Customer Service Tips: What Do Your Customers Really Want?
You know how it feels to hang out with your best friend?
My friend Sara knows me warts and all.
I let Sara in whether I feel repulsively needy or shamelessly fabulous.
In Sara's presence, my self-regard (or lack thereof) melts like butter in sunshine.
And what does Sara get?
My undying loyalty, for one thing.
Overflowing gratitude, for another.
And all the permission she can stand to be her sweet self-irrespective of the state of her own self-esteem.
Paradoxically, she gets the best of me precisely because I don't hide the worst.
What Does This Friendship Have To Do With Good Customer Service?
How Is Your "Just Right" Customer Like A Best Friend?
Like a best friend, your just-right customer wants what you do the way you do it, not what you think you need to do it to compete.
They want you to be authentic and clear so that what you advertise is what they get.
Like a best friend, your just-right customer wants to know you care and that you can be counted on.
Serving your customers well doesn't mean meeting their every need. It does mean your customers can feel secure in the knowledge that what you offer is what you truly want to share.
And like a best friend, your just-right customer deserves access whether or not you happen to be operating at the peak of self-esteem.
Just as a friend may rightfully resent being pushed away when you feel "less than," your just-right customers are ill-served when you withdraw just because your self-esteem has bottomed out.
It's natural to retreat when you feel low or inadequate, but it's unfair to do it to a customer.
How can you serve your customer and make good on your offers if you're hiding out with your old bad self, replaying your most embarrassing moments and screening action features based on your greatest fears?
You may feel that hiding out is more ethical than promoting your work when you are full of self-doubt -- but can you be sure?
Is holding back for fear of being less than perfect really an act of integrity and good customer service?
When you place your self-esteem between you and a customer, you're like a teenager that leaves her date out in the cold while she agonises over a blemish. A customer deserves service grounded in reality, not in the equivalent of a Harlequin romance.
If you're serious about growing your business, find ways to show up and serve as you really are.
For tips on how to do this (because, after all, there is a difference between customer service and friendship), read 5 Things Customers Want and How to Deliver Them.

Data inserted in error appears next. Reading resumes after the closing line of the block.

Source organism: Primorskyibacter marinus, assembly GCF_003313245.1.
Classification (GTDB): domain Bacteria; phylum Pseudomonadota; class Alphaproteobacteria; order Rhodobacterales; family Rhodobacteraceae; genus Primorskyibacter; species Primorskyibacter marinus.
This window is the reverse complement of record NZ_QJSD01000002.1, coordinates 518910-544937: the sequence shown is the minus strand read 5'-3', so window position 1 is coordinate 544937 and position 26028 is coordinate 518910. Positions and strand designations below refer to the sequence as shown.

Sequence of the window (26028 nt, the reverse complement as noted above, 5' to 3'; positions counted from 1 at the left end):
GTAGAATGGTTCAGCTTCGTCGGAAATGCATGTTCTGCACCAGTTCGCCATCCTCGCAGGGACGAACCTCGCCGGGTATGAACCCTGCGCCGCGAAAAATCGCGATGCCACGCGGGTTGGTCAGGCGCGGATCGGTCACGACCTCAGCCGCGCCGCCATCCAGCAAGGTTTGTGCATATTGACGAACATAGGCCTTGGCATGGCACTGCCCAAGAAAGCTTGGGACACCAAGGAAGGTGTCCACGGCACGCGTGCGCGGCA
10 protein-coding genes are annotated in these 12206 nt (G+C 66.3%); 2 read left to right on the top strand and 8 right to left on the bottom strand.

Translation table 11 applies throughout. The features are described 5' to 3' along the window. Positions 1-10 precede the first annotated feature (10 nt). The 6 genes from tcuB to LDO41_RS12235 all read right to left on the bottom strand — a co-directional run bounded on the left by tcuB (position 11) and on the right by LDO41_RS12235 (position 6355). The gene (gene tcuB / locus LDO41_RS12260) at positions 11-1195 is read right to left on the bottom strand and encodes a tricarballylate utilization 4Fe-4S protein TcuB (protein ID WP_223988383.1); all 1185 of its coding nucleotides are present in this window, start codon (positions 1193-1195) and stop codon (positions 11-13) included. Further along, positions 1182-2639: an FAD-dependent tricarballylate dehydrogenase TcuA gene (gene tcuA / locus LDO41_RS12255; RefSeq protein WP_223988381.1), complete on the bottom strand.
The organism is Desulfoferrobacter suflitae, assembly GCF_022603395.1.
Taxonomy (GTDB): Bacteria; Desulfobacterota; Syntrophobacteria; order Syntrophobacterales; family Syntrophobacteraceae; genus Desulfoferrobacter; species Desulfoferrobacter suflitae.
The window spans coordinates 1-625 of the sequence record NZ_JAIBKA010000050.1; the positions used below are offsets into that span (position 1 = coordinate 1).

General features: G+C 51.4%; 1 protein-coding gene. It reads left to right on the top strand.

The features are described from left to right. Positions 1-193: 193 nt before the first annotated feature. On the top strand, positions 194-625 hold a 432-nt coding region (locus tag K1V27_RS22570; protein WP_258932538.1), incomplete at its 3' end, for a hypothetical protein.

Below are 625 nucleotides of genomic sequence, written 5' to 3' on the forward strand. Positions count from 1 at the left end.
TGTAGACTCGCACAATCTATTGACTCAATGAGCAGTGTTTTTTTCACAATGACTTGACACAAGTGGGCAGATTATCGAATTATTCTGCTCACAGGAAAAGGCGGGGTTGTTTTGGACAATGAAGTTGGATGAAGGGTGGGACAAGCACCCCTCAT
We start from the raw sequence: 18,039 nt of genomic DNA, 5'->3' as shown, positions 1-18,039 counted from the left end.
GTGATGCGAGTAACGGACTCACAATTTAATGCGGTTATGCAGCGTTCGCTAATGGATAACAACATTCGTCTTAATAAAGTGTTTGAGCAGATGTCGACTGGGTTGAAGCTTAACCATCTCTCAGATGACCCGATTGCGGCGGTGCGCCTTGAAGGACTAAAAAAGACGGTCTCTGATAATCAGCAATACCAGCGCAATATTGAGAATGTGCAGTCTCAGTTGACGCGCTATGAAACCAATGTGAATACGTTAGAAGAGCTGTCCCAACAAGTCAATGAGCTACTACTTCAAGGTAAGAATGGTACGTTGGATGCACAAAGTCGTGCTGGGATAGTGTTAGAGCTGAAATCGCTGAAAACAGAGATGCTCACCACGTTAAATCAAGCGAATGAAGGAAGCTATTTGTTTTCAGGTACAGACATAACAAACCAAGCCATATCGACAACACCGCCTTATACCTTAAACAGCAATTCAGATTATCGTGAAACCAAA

Five Things Customers Want
- To know how your service can make their life better. What problems can be solved, dissolved, or removed by working with you
- To be able learn more about your service and what it takes to work with you without jumping through lots of hoops.
- To know you and your services are a good fit.
- To take a test drive without fearing the hard sell.
- To compensate you for the services you deliver so they needn't feel obliged and they can feel good about asking for more.
How To Deliver Them, Or What Makes Good Customer Service?
Be up front, even bold, in stating how your goods or services make things better for your customers so that they can make a decision about whether to ask for more information.
This respects their time and attention by answering the question, "What can you do for me?"
Be clear about what it takes for you to deliver consistent value.
How much time?
How much money?
How much energy?
What kind of commitment?
When you know what you need in order to deliver good customer service, set your prices, policies, and procedures accordingly and make it easy for your customers to understand them.
Show up in your business.
Use language, imagery, colours that are consistent with the way you naturally serve your customers.
Are you a funny, organised, motherly midwife?
Or a charming, blunt career coach?
It's almost certain that lots of people do what you do and do it as well or better.
However, it is highly unlikely that anyone else relates to their customers and serves them quite like you do.
Make it easy for prospective customers to tell how well you're likely to fit.
Offer a test drive. If you sell products, give samples.
If you sell services, give samples.
What does that look like?
An eight-page special report, a newsletter, reprints of articles, audio of speeches or seminars.
Keep your eyes and ears and mind open, and your samples may add up to a product and a new income stream.
Make it easy for clients and customers to pay for your work.
When your just-right customer pays for a service, they are making a conscious commitment to getting their money's worth.
This makes it a lot more likely that they will do what it takes to benefit from what you offer.
Far from requiring you to be someone you are not, excellent customer services requires you to be yourself. Being yourself with your customers means charging enough for you to get your own needs met so that you can deliver service reliably and graciously.
This article was contributed by Molly Gordon
Molly Gordon is a renowned business coach and an acknowledged specialist in niche marketing.
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